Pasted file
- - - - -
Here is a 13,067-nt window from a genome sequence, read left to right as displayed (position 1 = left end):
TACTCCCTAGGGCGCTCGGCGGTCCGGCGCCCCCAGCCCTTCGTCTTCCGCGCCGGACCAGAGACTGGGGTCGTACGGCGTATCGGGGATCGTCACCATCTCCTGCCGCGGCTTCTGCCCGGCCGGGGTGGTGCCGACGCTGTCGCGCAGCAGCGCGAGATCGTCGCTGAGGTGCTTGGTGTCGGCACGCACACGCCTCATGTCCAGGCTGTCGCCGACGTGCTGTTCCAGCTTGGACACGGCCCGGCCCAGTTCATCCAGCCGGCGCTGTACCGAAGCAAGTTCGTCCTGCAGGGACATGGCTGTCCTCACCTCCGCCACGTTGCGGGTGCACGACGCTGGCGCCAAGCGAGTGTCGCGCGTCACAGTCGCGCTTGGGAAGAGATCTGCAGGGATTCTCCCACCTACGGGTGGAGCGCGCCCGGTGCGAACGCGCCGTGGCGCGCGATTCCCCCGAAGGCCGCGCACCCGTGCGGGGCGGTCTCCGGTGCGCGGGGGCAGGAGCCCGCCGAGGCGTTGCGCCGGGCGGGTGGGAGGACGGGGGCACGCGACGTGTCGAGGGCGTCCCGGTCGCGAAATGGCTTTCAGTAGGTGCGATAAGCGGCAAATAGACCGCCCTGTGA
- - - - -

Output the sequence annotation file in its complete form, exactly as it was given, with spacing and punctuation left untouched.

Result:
Here is a 13,067-nt window from a genome sequence, read left to right as displayed (position 1 = left end):
TACTCCCTAGGGCGCTCGGCGGTCCGGCGCCCCCAGCCCTTCGTCTTCCGCGCCGGACCAGAGACTGGGGTCGTACGGCGTATCGGGGATCGTCACCATCTCCTGCCGCGGCTTCTGCCCGGCCGGGGTGGTGCCGACGCTGTCGCGCAGCAGCGCGAGATCGTCGCTGAGGTGCTTGGTGTCGGCACGCACACGCCTCATGTCCAGGCTGTCGCCGACGTGCTGTTCCAGCTTGGACACGGCCCGGCCCAGTTCATCCAGCCGGCGCTGTACCGAAGCAAGTTCGTCCTGCAGGGACATGGCTGTCCTCACCTCCGCCACGTTGCGGGTGCACGACGCTGGCGCCAAGCGAGTGTCGCGCGTCACAGTCGCGCTTGGGAAGAGATCTGCAGGGATTCTCCCACCTACGGGTGGAGCGCGCCCGGTGCGAACGCGCCGTGGCGCGCGATTCCCCCGAAGGCCGCGCACCCGTGCGGGGCGGTCTCCGGTGCGCGGGGGCAGGAGCCCGCCGAGGCGTTGCGCCGGGCGGGTGGGAGGACGGGGGCACGCGACGTGTCGAGGGCGTCCCGGTCGCGAAATGGCTTTCAGTAGGTGCGATAAGCGGCAAATAGACCGCCCTGTGA